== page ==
I fell in love with photography in high school. I learned how to develop my own black and white film and print in a dark room. The entire process was addicting. This was back when digital cameras were barely starting to take over the disposable camera's spotlight at school dances and other social gatherings. I remember feeling pretty darn cool when I got a 4 megapixel point and shoot.
Fast forward to being in college. I managed to take photography classes as part of my minor. I was still able to shoot film for some of those classes but was mostly excited for my digital photography classes. Because film was pretty much on its way out the door, right? In the meantime I'd follow photographers' blogs and daydream about being a successful photographer. (I tried to figure out a way to make that sound less pathetic, but reality is what it is. I was a major blog stalker. #noshame)
It wasn't until after Matt and I got married that we splurged and bought a DSLR. It wasn't anything professional, but I figured it would get the job done. After all, the success and flavor of a cook's meal doesn't depend on how expensive her pots and pans are, so I determined to Tim Gunn it and "make it work!" I would take photos and edit them, but for whatever reason my heart wasn't as into it as I thought it would be. I found myself slowly shooting less and less on it because I wasn't getting the results I wanted. At some points I started taking more pictures on my iPhone than my DSLR.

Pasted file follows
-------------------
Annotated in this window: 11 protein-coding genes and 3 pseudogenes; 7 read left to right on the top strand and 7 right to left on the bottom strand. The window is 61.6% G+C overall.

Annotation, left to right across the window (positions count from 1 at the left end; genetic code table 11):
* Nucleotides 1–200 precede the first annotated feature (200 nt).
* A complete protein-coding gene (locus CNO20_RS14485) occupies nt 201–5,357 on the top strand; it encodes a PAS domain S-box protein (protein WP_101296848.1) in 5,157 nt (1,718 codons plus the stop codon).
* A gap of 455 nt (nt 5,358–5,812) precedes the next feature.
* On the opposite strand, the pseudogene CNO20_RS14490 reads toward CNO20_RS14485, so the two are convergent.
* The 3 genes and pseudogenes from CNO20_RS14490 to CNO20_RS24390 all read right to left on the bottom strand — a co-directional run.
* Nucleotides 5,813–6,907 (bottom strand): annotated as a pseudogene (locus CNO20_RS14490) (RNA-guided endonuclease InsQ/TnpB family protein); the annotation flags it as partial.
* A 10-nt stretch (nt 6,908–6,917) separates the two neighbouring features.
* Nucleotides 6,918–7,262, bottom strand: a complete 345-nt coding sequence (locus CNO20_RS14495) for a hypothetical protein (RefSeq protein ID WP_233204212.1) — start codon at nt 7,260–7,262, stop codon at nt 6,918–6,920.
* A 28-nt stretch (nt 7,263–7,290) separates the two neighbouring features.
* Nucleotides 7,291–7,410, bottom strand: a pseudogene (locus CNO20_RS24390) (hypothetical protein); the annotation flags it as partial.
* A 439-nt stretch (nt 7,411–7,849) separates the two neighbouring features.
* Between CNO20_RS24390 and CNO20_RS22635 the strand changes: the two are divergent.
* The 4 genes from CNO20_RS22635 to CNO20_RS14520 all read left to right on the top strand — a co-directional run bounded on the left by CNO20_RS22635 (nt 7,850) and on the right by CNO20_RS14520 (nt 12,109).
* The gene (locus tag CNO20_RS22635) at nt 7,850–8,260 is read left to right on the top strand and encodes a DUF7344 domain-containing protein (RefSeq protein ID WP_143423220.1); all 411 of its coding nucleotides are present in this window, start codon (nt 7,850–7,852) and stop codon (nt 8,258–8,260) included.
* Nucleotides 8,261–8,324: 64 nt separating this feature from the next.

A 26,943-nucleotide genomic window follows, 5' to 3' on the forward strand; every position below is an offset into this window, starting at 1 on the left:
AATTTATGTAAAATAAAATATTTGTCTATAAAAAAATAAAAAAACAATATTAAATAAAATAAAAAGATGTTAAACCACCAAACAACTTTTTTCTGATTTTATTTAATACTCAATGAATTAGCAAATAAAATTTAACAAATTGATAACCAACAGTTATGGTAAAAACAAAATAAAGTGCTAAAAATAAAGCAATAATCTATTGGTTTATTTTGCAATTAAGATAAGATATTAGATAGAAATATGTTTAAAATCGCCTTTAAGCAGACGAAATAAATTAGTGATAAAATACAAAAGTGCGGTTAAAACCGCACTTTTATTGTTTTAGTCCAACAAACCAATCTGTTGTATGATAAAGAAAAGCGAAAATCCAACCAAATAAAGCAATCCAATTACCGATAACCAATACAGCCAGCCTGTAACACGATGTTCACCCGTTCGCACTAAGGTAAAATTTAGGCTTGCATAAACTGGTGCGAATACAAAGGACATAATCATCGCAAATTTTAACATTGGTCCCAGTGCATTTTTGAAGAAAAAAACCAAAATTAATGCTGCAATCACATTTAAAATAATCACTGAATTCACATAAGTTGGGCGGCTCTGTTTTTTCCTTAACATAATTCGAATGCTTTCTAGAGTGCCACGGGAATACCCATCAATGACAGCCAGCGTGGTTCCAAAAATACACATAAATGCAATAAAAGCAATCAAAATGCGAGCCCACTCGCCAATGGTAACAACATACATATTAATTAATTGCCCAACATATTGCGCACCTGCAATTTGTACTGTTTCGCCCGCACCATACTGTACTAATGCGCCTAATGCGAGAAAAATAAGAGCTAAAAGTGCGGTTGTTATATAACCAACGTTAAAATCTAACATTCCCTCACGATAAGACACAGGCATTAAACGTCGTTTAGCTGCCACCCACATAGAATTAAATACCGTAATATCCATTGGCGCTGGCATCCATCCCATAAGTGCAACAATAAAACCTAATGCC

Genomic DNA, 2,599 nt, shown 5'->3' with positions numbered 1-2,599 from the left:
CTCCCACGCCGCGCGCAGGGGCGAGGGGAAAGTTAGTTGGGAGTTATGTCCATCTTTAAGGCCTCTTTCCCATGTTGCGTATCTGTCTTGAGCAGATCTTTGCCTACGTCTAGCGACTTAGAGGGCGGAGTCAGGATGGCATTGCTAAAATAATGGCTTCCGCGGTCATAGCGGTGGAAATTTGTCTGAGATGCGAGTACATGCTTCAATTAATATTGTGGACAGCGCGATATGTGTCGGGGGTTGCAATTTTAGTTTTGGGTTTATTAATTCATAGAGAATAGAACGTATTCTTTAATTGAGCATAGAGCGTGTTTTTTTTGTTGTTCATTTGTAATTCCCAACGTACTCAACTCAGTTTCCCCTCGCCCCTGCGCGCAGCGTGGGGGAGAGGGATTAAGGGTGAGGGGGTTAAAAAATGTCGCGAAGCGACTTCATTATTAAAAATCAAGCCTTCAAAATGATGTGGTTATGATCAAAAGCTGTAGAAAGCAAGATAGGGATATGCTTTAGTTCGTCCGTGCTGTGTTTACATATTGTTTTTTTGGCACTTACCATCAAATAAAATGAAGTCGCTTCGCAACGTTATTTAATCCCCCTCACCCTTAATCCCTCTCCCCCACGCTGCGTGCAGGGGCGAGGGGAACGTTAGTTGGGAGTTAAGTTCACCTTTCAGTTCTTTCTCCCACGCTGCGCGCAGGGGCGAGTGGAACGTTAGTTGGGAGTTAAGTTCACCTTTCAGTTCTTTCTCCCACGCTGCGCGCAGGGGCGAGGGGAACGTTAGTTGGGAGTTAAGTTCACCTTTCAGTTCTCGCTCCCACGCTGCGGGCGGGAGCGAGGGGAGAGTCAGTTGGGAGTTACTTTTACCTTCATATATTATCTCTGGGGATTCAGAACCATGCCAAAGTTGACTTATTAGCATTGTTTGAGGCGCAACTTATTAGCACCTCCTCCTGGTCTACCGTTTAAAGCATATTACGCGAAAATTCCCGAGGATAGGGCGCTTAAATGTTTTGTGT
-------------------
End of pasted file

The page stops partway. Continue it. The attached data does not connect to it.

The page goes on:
I fell into the trap of needing the expensive camera, wanting whatever equipment someone successful was using. I stumbled upon a few blogs of film photographers and was impressed that not only was their art beautiful and relevant but that they achieved it without all the bells and whistles of digital. What appealed just as much was that film cameras offered a full frame that my DSLR did not. I opted to buy a Canon AE-1 and see for myself if there was something to shooting film again.
There was. Oh, so much more!
Shooting film made photography exciting and rewarding again. I felt alive when I'd get my settings right and trust myself enough to get the shot. I wasn't a slave to the screen on the back of my camera. I didn't shoot 10 frames just to make sure I got the shot--I waited for the moment and pressed the shutter. Once. And then I moved on to the next frame.
It became strategic, almost like a game of chess with myself. I had to factor in so many components before I needed to commit. I became alive. It makes me focus and feel.
And for that reason I shoot film.
All of the photos in this post come from my first few rolls of color film I've ever shot. (At least, color film that wasn't from a disposable camera circa the early 2000s. Those photos are evidence of my most awkward years and probably won't see much daylight.)